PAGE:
Posts Tagged ‘Revolution in Ireland’

Review: Conor Kostick – Revolution in Ireland: popular militancy, 1917-1923

11 December 2009

Contributed by Justin Dolan Stover

Conor Kostick, Revolution in Ireland:  popular militancy, 1917-1923 (2nd edition, Cork: Cork University Press, 2009)

Conor Kostick’s revised second edition is a timely release.  The author is up front about his sympathy and identification with the working-class movement in Ireland, and the current adversity that they face.  In his own words, additional research for the book was undertaken ‘with the intensity of enthusiasm that an active socialist brings to a subject of this nature.’

The book confronts traditional historical narratives that the IRA and Dáil Éireann alone forced the British administration toward compromise.  Instead, Kostick elevates the efforts of the Irish working class and its organisers.  For instance, he presents the Belfast general strike of 1919 as a defining moment of the Irish revolution – one which redefined conceptions of nationality and identity, and would contribute to the partition of Ireland.  Kostick explains how strikes of the revolutionary period, not only in Belfast, produced social upheaval and were of much greater concern to the British cabinet than the assembly of Dáil Éireann, or the murder of a few policemen.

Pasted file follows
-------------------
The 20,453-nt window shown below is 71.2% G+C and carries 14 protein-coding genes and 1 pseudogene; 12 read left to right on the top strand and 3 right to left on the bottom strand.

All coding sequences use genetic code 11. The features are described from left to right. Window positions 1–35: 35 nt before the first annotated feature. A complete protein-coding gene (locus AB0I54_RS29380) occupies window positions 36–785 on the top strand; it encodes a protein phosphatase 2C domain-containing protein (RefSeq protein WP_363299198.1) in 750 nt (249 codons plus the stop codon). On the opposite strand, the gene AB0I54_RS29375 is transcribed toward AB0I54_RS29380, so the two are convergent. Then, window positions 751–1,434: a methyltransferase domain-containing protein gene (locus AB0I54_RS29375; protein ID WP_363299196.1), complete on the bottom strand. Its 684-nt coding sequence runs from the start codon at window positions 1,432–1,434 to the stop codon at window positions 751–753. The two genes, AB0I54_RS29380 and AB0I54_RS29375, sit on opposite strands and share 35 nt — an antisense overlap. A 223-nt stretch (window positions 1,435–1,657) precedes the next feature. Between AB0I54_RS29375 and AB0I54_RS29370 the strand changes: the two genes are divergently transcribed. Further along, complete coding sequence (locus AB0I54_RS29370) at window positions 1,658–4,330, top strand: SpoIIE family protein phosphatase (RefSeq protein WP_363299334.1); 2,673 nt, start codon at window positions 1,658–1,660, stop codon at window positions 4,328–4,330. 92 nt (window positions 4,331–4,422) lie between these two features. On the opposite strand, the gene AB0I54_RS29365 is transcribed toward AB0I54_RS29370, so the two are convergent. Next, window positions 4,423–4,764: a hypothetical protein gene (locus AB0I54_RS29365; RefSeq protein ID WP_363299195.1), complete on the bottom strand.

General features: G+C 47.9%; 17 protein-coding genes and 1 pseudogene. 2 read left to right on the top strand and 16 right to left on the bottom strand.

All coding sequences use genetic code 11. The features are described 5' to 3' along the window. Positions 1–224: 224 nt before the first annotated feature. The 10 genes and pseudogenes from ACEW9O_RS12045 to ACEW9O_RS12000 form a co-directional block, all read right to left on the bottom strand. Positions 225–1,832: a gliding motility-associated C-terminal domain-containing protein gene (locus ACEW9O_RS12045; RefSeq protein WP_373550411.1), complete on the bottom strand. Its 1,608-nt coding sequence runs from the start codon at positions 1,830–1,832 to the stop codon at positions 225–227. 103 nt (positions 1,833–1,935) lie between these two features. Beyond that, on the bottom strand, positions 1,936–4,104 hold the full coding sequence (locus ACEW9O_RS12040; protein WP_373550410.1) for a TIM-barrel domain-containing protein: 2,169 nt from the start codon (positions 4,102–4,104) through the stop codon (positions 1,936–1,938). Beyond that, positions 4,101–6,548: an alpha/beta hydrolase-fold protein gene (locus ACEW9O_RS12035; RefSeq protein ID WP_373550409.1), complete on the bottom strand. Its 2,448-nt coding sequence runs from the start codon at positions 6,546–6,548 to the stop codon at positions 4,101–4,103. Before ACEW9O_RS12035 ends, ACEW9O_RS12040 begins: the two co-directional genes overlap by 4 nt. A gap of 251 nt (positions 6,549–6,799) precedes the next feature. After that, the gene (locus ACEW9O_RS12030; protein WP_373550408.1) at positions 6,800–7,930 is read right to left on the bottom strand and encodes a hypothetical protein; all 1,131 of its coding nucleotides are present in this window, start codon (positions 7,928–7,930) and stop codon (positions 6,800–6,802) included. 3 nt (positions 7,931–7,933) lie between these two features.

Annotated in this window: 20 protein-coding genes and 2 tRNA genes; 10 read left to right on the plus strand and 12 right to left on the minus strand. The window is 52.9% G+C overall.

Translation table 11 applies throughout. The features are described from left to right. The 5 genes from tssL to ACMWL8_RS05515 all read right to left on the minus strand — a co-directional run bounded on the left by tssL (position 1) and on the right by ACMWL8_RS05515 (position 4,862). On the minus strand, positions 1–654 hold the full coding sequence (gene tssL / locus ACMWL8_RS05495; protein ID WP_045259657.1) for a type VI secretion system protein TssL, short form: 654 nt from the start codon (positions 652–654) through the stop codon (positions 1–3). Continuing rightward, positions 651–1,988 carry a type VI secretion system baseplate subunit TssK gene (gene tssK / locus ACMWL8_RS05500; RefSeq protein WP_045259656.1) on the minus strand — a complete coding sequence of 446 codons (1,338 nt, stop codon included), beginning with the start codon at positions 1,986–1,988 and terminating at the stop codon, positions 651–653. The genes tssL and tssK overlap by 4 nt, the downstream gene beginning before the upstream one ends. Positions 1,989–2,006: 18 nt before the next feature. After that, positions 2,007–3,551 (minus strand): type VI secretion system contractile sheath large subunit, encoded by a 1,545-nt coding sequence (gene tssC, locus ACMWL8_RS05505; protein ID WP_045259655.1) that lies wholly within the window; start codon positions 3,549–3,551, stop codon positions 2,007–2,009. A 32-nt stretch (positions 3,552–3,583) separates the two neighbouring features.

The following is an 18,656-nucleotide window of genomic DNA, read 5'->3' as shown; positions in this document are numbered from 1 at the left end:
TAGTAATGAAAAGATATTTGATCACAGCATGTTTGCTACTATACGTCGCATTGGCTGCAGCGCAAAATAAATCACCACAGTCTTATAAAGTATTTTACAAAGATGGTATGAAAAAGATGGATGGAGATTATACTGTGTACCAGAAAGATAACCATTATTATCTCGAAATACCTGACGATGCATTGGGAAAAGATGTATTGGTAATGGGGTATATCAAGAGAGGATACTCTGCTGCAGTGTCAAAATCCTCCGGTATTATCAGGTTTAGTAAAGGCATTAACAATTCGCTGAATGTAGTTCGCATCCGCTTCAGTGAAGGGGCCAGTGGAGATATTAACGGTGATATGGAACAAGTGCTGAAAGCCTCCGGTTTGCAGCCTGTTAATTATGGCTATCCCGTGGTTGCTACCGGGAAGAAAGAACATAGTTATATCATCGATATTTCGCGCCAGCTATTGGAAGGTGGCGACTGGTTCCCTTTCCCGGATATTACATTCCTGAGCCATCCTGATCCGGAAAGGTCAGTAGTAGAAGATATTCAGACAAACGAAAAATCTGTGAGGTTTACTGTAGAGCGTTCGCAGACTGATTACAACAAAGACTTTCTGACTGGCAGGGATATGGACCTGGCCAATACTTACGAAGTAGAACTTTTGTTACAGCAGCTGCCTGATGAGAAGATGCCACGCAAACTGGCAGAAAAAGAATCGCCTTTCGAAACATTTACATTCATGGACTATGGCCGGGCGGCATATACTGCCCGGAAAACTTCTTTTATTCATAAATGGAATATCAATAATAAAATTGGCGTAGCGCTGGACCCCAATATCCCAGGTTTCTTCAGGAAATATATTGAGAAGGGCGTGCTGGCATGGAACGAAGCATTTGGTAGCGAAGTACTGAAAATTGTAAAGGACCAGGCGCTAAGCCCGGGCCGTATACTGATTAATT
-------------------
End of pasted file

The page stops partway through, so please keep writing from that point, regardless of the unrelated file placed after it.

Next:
Other episodes expose what many would come to label products of the conservative revolution. Read More